I heard a Frenchman – my old colleague – say that he was afraid of losing his Frenchness in Finland.
When I lived in Vaasa I didn’t have much contact with other British people. There was just this Glenn, who everybody knew. He kept quite a bit of his Britishness, manners and accent. At the time, I felt guilty that I had let so much of my Englishness slip. But that was my understanding of what you need to give away in order to integrate. It’s hard to judge if it has been good or not, because I only notice it when I’m back in Britain – my accent being one of the things.
Going back to the Frenchman, I think traditions are a thing we judge a culture by. So he was losing the traditions, he had a Finnish wife, Finnish kids… He said the funniest thing; that the one thing he had not lost about him was his French driving style.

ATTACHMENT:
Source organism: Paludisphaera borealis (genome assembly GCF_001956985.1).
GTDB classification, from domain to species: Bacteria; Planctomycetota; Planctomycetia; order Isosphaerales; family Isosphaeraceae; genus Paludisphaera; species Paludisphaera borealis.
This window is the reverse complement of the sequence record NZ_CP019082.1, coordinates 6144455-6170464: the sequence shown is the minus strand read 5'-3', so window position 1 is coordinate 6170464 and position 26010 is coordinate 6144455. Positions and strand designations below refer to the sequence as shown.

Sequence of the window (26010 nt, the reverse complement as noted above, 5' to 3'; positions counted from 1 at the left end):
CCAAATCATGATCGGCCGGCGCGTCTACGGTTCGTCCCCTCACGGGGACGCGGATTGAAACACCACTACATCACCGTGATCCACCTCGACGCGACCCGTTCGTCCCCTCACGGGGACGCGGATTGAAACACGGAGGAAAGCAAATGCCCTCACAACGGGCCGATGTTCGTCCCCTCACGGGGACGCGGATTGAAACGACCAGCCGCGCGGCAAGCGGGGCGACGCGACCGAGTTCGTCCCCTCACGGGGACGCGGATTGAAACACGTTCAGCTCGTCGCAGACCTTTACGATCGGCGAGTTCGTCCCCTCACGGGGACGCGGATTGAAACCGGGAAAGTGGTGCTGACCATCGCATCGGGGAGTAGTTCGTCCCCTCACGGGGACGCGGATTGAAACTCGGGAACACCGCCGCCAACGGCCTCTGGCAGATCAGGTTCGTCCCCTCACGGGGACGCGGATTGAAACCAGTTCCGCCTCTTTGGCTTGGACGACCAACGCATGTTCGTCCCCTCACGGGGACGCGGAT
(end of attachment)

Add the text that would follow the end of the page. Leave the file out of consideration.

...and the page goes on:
I’m not in contact with that many Brits and most of my friends are Finnish. I did get the invitation to the Embassy in relation to Brexit, but the idea of being there with 200 angry Brits was not appealing to me. I only deal with the Embassy to confirm my status.
I would never identify myself as an ‘expat’, I refer to myself by the very unpopular term ‘mamu’. I have left my country and migrated. I might call myself an expat if I had not integrated in this country on the basis that I had no intention to stay here long term or I couldn’t be arsed to learn the language or I couldn’t be arsed to assimilate to the Finnish society.